Peace Corps has many rules. I understand why. Lots of lives are involved. Plus they’ve been at this for 53 years and have learned a thing or two about how to get a large group of people from here to there — crossing cultures, saving money, making whatever difference that might be made. I appreciate the history, the knowledge and the leadership.
But sometimes … you gotta break the rules.
No, I’m not talking about ignoring safety issues. I don’t walk in the Red Zone in the capitol city of San Jose. I’m not getting on a motorcycle, or drinking all night in a bar, or picking up strange men, or pretending all the warnings my host families have given me regarding what is and is not “muy peligroso” are for someone else and not me. I’m a grown up. I pay attention and I do what I’m told.
Except … when it comes to the work.
According to the rules, I’m supposed to be observing for at least six weeks, sitting in classes and watching how the teachers teach, the students learn, the system works… Learning the community…Integrating.
In a couple of weeks, my school will be conducting the first level of activities related to the English Festival. We’ll have a Spelling Bee, Impromptu Speeches, maybe some music and art focused on English and more. The students need to be studying for these activities and since the initial intro week when I was only checking out the site, I’ve been drilling them on spelling, checking that they understand the words, and (hopefully) making it a fun experience. Secondly, the school level is only the beginning. Next we will go to the Circuit Level and then Region and finally National and my OTHER assignment as a volunteer is working with the regional leader and a special response volunteer who is solely focused on the Festival. They’ve been working on edits to the manual and I’ve helped a bit with editing. Several of us are being trained next week on how to explain everything to all the teachers in our region. So … yeah, I’m not just watching those two highly committed women and my passionate school counterpart grind it out. I’m right there by their sides, computer in hand (thank you, GS), and doing whatever is needed.
But wait … this confession isn’t quite over yet.
This week the dream I had when I first started considering this whole experience came true. I don’t want to sound too grandiose but one of my reasons for wanting to be a part of the Peace Corps was the chance to make an impact — something that I would know contained my mark, something that was made easier/better because I was a part. On Tuesday, I started that journey. Costa Rica is about to totally revise its English curriculum. And I have been invited to join that process. So for three days this week I provided some of the psycho/social input needed from a native speaker, looked at grade 1-6 age-appropriate “can do” statements, and got creative with a group of committed Regional Leaders who take their responsibilities very seriously while somehow still having fun in the process. After my first day, I was asked to make plans to return for future meetings. After the third, I was asked to continue when they moved to 7-12 grades. In the car ride home, the Regional Leader and Response Volunteer said even if I wanted to, I was too far in now to ever get out.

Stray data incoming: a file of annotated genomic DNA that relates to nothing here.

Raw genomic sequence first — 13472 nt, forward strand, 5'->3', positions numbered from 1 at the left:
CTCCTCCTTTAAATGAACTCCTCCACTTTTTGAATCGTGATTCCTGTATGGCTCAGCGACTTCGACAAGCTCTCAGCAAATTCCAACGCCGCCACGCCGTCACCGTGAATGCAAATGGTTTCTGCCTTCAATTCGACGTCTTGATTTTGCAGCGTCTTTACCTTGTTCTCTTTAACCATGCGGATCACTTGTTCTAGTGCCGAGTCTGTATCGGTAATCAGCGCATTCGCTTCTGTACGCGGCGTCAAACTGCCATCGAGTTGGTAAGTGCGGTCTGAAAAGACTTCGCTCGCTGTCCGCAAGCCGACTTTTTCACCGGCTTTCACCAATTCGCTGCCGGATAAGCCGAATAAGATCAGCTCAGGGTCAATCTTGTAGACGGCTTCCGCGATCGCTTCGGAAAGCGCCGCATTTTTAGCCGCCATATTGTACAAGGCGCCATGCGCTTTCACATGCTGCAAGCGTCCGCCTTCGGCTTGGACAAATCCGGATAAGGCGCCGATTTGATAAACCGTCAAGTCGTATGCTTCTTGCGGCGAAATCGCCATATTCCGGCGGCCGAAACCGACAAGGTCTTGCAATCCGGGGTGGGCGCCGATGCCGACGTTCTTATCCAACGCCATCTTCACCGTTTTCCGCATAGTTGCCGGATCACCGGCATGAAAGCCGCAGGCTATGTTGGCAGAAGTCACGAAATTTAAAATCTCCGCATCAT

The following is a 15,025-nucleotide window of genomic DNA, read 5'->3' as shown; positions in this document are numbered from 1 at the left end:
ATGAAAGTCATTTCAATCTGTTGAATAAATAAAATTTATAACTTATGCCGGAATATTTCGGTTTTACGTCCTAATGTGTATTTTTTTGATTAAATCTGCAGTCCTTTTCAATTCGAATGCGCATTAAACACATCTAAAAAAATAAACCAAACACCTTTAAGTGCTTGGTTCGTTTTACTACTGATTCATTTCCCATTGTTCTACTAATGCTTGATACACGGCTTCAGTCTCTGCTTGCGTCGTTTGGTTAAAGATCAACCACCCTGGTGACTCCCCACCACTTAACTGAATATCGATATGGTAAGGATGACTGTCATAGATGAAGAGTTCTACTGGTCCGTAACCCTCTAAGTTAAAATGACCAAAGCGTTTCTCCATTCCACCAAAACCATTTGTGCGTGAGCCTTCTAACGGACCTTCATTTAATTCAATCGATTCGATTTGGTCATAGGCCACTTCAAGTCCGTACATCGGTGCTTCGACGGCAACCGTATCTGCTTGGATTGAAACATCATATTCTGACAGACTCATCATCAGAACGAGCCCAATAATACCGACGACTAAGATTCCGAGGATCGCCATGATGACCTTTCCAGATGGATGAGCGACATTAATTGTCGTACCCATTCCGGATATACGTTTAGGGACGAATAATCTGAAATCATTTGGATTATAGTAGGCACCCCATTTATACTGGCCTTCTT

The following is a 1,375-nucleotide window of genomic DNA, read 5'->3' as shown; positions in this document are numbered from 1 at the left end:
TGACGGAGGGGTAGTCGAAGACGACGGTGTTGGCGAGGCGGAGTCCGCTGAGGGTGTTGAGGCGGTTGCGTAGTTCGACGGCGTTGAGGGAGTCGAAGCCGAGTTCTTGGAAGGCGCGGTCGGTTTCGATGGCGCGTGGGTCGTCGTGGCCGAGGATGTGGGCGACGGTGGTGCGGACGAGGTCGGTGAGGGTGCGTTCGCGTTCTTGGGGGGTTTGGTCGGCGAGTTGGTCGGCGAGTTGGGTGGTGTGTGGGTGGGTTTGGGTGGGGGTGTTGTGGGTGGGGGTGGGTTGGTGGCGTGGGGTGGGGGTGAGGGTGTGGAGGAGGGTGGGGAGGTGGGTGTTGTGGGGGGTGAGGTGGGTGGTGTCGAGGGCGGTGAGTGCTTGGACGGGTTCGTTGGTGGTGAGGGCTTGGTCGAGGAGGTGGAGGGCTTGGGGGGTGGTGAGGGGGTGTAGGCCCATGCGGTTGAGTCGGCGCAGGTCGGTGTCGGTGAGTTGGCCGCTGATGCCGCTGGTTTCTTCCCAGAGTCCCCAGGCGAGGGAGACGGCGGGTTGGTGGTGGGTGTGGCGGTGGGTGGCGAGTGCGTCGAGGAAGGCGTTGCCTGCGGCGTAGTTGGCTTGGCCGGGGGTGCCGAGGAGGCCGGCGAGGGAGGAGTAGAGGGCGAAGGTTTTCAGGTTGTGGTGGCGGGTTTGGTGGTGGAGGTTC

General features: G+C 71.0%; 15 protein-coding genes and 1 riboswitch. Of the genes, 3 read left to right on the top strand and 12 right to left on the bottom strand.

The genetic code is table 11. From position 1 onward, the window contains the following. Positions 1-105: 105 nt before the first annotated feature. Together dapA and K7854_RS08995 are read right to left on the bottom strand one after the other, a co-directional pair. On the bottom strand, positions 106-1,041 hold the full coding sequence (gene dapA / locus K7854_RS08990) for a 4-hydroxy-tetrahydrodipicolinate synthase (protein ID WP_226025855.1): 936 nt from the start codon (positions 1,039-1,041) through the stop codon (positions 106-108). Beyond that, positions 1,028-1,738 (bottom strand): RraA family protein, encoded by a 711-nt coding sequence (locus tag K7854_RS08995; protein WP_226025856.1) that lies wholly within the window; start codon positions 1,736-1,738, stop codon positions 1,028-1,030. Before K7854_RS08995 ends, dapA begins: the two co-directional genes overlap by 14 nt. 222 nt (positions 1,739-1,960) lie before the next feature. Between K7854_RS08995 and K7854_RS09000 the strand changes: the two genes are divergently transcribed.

Why would anyone want to wake up from a dream come true?
I certainly don’t. So I’m not just observing. I’m knee deep in this English-as-a-foreign-language teaching pool and about to dive in even further. And I couldn’t be happier.
As for that emphasis on learning my community? Well, I took a long walk with Melroy, my host’s son last night and go the lowdown on the local market; introduced him and his brother Estaban to the joys of chips and dip with homemade mango pineapple salsa; learned how to use the washing machine today (and thanked my very lucky stars that at the moment part of my payment to my host family covers laundry being done for me because let me tell you it is NOT a simple process), took a long walk (long enough that Lilly, my host, shook her head and disbelief) and discovered I’m surrounded by rivers; did a little yard work and am about to go watch Melroy play “futbol.” Integration? Even with my language issues, yeah, I got this!
Frequently, Costa Ricans ask if I’m married and/or have children. What I want to tell them is “your children are my children; your children are my legacy.” What I do is smile. When you get to do the thing you love in an area that surprises you with more beauty at each turn in the road, with people who value “tranquila” and “pura vida” … well, you’d break a few rules to be a part of it too!